is the most common
blood-borne infection in the United States. It affects about 3.2 million
people in the U.S. and 170 million people worldwide.1, 2
It is not
always clear how a person becomes infected with hepatitis C. But it is
American Academy of Pediatrics (2009). Hepatitis C. In
LK Pickering et al., eds., Red Book: 2009 Report of the Committee on Infectious Diseases, 28th ed., pp. 357–360. Elk Grove Village, IL: American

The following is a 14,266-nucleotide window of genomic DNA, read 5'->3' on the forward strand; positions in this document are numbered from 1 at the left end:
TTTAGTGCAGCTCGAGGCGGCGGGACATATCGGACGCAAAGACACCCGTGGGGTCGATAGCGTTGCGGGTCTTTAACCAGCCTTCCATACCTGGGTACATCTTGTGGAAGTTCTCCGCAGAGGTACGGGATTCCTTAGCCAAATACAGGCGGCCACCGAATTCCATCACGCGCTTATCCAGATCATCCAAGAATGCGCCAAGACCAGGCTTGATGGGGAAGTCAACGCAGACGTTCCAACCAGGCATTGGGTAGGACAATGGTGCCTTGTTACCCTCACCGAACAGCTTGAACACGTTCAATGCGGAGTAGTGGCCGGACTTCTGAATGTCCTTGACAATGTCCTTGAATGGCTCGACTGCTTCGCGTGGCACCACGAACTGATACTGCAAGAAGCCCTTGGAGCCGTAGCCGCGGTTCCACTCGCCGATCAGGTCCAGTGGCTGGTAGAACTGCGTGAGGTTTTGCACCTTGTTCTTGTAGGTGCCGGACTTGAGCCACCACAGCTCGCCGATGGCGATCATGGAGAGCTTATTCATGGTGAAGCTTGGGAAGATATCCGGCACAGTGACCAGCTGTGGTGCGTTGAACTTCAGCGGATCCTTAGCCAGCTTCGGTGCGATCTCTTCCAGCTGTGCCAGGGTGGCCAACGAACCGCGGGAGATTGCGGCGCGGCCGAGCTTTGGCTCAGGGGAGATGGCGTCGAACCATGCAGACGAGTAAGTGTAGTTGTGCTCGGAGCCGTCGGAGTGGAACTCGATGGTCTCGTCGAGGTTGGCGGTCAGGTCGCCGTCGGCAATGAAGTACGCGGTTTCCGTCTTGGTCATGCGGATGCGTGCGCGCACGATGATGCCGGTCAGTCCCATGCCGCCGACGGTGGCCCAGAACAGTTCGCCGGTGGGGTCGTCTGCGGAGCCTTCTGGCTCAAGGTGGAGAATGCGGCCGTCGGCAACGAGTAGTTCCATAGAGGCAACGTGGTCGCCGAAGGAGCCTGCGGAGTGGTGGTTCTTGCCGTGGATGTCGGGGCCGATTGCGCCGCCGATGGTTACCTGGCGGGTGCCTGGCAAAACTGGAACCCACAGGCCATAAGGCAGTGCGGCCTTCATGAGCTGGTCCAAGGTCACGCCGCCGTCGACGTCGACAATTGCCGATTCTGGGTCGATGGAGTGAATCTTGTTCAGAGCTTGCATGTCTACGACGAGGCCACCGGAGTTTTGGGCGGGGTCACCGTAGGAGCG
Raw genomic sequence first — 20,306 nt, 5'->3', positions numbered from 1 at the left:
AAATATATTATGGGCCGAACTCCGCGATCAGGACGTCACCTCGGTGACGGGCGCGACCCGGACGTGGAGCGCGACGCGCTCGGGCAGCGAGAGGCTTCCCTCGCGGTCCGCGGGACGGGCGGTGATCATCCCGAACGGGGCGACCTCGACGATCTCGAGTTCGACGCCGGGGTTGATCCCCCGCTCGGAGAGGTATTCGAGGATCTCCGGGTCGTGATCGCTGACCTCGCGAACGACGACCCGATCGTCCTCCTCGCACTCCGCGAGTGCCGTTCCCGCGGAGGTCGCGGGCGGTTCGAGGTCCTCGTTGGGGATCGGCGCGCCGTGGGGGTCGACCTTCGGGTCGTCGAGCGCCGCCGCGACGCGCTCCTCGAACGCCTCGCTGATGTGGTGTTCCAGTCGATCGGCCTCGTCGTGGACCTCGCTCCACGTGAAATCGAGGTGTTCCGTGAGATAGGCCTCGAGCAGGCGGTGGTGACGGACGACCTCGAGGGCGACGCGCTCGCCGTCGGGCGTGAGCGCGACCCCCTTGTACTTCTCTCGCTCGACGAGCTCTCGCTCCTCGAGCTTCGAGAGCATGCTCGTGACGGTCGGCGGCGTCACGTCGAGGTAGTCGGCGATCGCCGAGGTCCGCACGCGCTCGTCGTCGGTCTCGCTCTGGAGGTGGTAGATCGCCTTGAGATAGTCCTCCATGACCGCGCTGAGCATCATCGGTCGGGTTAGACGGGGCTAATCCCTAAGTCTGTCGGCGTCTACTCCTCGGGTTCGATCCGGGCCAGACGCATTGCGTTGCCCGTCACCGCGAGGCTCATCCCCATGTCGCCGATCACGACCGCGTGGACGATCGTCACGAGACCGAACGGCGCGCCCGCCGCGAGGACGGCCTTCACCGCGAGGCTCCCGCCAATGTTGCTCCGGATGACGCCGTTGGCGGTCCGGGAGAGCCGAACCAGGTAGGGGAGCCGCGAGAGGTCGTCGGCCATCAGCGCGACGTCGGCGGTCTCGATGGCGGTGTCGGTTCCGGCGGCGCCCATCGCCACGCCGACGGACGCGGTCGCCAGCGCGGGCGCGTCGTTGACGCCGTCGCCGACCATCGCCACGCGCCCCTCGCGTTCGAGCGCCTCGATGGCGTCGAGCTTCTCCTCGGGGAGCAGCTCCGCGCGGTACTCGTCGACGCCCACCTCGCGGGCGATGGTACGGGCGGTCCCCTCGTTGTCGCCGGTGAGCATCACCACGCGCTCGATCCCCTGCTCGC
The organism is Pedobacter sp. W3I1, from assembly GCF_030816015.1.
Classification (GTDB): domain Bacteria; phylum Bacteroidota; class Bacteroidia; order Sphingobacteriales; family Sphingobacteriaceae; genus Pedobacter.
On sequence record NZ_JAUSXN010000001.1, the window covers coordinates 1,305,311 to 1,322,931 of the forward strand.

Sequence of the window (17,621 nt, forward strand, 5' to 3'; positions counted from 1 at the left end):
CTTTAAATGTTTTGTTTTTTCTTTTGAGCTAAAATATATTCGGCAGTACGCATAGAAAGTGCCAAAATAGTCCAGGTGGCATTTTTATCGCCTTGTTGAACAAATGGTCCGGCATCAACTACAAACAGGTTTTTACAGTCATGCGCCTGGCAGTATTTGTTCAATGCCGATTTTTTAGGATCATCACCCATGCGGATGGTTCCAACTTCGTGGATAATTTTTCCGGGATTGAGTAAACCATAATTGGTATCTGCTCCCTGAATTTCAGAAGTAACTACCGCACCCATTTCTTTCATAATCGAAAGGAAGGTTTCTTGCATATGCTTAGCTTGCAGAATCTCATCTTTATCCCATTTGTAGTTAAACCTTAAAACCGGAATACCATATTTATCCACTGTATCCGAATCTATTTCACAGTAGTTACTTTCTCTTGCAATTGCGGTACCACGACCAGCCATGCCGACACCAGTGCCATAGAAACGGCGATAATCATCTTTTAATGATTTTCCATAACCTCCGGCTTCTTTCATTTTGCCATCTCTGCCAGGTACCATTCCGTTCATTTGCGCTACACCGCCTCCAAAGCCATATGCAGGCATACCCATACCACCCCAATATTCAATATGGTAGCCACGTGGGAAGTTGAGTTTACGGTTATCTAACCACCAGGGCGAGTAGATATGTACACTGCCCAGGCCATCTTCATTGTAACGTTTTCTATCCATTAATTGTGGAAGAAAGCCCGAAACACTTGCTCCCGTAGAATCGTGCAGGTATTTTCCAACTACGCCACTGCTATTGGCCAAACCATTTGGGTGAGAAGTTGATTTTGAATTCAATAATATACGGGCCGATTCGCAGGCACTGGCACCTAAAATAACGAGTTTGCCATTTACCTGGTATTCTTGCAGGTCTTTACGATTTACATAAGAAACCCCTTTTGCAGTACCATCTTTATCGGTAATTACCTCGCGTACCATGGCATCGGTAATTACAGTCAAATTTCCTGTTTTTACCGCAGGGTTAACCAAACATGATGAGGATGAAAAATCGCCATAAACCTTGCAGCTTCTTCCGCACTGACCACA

Academy of Pediatrics.
O'Leary JG, Davis GL (2010). Hepatitis C.
In M Feldman et al., eds., Sleisenger and Fordtran's Gastrointestinal and Liver Disease, 9th ed., vol. 2, pp. 1313–1335.
Philadelphia: Saunders Elsevier.
July 6, 2011
E. Gregory Thompson, MD - Internal Medicine
& W. Thomas London, MD - Hepatology
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